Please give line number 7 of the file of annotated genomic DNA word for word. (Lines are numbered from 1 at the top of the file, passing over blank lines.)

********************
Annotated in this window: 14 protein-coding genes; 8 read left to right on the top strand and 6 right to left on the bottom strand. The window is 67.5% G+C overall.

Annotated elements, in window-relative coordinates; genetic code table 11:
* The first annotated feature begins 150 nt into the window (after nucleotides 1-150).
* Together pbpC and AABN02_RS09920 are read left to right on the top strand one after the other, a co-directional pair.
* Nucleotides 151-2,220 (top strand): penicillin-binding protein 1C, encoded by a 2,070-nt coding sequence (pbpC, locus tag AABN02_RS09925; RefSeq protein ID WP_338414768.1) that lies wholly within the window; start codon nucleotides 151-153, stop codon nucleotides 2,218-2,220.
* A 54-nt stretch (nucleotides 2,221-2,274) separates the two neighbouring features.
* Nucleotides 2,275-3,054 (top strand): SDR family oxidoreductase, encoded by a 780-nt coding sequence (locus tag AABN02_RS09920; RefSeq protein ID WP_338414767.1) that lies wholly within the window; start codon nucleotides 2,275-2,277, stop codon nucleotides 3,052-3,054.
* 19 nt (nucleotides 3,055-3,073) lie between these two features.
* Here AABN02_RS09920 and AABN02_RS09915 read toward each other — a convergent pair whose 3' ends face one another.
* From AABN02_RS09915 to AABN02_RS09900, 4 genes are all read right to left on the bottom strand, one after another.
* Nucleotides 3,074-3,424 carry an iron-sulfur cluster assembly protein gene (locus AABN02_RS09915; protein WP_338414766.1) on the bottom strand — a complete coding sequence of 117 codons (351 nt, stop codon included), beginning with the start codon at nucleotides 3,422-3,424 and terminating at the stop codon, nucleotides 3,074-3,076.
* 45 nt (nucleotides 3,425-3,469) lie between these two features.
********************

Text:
* Nucleotides 2,275-3,054 (top strand): SDR family oxidoreductase, encoded by a 780-nt coding sequence (locus tag AABN02_RS09920; RefSeq protein ID WP_338414767.1) that lies wholly within the window; start codon nucleotides 2,275-2,277, stop codon nucleotides 3,052-3,054.